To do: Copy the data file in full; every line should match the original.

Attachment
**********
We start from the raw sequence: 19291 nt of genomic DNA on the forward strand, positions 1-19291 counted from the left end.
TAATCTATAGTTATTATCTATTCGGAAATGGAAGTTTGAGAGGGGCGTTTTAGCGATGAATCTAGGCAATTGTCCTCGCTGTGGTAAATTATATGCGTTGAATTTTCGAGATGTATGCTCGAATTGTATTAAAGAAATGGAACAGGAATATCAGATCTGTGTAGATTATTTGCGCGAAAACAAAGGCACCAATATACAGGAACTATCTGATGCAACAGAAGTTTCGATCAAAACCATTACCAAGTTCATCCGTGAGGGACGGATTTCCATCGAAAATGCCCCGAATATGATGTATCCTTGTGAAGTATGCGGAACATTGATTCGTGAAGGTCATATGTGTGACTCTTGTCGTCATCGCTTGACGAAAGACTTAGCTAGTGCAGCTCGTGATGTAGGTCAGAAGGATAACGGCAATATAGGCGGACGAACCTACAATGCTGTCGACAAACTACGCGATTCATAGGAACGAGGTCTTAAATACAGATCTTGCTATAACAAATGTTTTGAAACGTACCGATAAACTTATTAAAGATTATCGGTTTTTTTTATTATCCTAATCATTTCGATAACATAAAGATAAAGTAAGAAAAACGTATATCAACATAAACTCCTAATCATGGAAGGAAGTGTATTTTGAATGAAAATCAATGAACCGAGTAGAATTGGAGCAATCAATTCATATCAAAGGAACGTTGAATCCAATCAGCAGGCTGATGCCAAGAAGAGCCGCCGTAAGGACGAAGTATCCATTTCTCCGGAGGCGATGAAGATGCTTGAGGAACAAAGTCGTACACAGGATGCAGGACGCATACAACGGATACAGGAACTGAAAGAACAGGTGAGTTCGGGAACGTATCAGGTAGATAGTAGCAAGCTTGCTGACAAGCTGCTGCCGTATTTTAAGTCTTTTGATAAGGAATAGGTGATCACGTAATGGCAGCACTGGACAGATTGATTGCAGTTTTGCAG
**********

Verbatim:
We start from the raw sequence: 19291 nt of genomic DNA on the forward strand, positions 1-19291 counted from the left end.
TAATCTATAGTTATTATCTATTCGGAAATGGAAGTTTGAGAGGGGCGTTTTAGCGATGAATCTAGGCAATTGTCCTCGCTGTGGTAAATTATATGCGTTGAATTTTCGAGATGTATGCTCGAATTGTATTAAAGAAATGGAACAGGAATATCAGATCTGTGTAGATTATTTGCGCGAAAACAAAGGCACCAATATACAGGAACTATCTGATGCAACAGAAGTTTCGATCAAAACCATTACCAAGTTCATCCGTGAGGGACGGATTTCCATCGAAAATGCCCCGAATATGATGTATCCTTGTGAAGTATGCGGAACATTGATTCGTGAAGGTCATATGTGTGACTCTTGTCGTCATCGCTTGACGAAAGACTTAGCTAGTGCAGCTCGTGATGTAGGTCAGAAGGATAACGGCAATATAGGCGGACGAACCTACAATGCTGTCGACAAACTACGCGATTCATAGGAACGAGGTCTTAAATACAGATCTTGCTATAACAAATGTTTTGAAACGTACCGATAAACTTATTAAAGATTATCGGTTTTTTTTATTATCCTAATCATTTCGATAACATAAAGATAAAGTAAGAAAAACGTATATCAACATAAACTCCTAATCATGGAAGGAAGTGTATTTTGAATGAAAATCAATGAACCGAGTAGAATTGGAGCAATCAATTCATATCAAAGGAACGTTGAATCCAATCAGCAGGCTGATGCCAAGAAGAGCCGCCGTAAGGACGAAGTATCCATTTCTCCGGAGGCGATGAAGATGCTTGAGGAACAAAGTCGTACACAGGATGCAGGACGCATACAACGGATACAGGAACTGAAAGAACAGGTGAGTTCGGGAACGTATCAGGTAGATAGTAGCAAGCTTGCTGACAAGCTGCTGCCGTATTTTAAGTCTTTTGATAAGGAATAGGTGATCACGTAATGGCAGCACTGGACAGATTGATTGCAGTTTTGCAG